Tuesday, June 12, 2007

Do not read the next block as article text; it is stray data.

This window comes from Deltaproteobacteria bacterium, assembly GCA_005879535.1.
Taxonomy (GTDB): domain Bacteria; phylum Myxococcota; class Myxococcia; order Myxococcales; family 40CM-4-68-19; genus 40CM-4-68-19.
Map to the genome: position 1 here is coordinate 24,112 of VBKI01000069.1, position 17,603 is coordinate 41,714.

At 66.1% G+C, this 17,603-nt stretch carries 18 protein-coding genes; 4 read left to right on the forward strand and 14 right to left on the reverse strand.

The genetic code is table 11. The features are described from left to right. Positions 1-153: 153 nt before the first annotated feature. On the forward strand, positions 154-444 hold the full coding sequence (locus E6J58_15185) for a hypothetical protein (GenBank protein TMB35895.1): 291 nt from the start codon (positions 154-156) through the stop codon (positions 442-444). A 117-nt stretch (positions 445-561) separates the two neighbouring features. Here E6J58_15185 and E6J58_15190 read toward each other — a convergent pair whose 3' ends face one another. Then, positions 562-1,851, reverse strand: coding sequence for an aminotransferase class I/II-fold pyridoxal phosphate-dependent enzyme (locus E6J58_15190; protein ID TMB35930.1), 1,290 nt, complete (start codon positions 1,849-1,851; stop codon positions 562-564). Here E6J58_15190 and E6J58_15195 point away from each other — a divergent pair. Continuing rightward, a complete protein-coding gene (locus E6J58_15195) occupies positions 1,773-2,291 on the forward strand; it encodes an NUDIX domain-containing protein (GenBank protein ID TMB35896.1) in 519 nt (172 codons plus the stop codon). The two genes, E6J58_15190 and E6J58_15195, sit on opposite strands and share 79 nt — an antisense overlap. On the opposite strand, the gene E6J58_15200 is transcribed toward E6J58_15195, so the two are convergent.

After the death last week of New Wave actor Jean-Claude Brialy, cinema lost another major talent with the death, at the grand old age of 84, of the great Senegalese filmmaker and novelist Ousmane Sembène. Sembène, a long-time leftist dissident and champion of both African liberation and the poor in newly-independent Senegal, was equally scathing of the former French colonial powers and the local elites that succeeded them. He was most famous for his 1960 novel Les Bouts de Bois de Dieu (God's Bits of Wood), which dramatized a real-life strike on the Dakar-Niger railway line in 1947 and 1948, and also for his 1975 political satire Xala (The Curse), which features the famous scene of a government minister using bottles of Evian to wash his car. Like most Senegalese he had an ambivalent attitude towards France, resentful of its colonialist interference in West Africa but also generous towards French culture and any interest that the West showed in both his own cinema and that of Africa in general. His last film Moolaadé, from 2004, which was an attack on female circumcision, was a fitting close to the career of this great, magnanimous radical.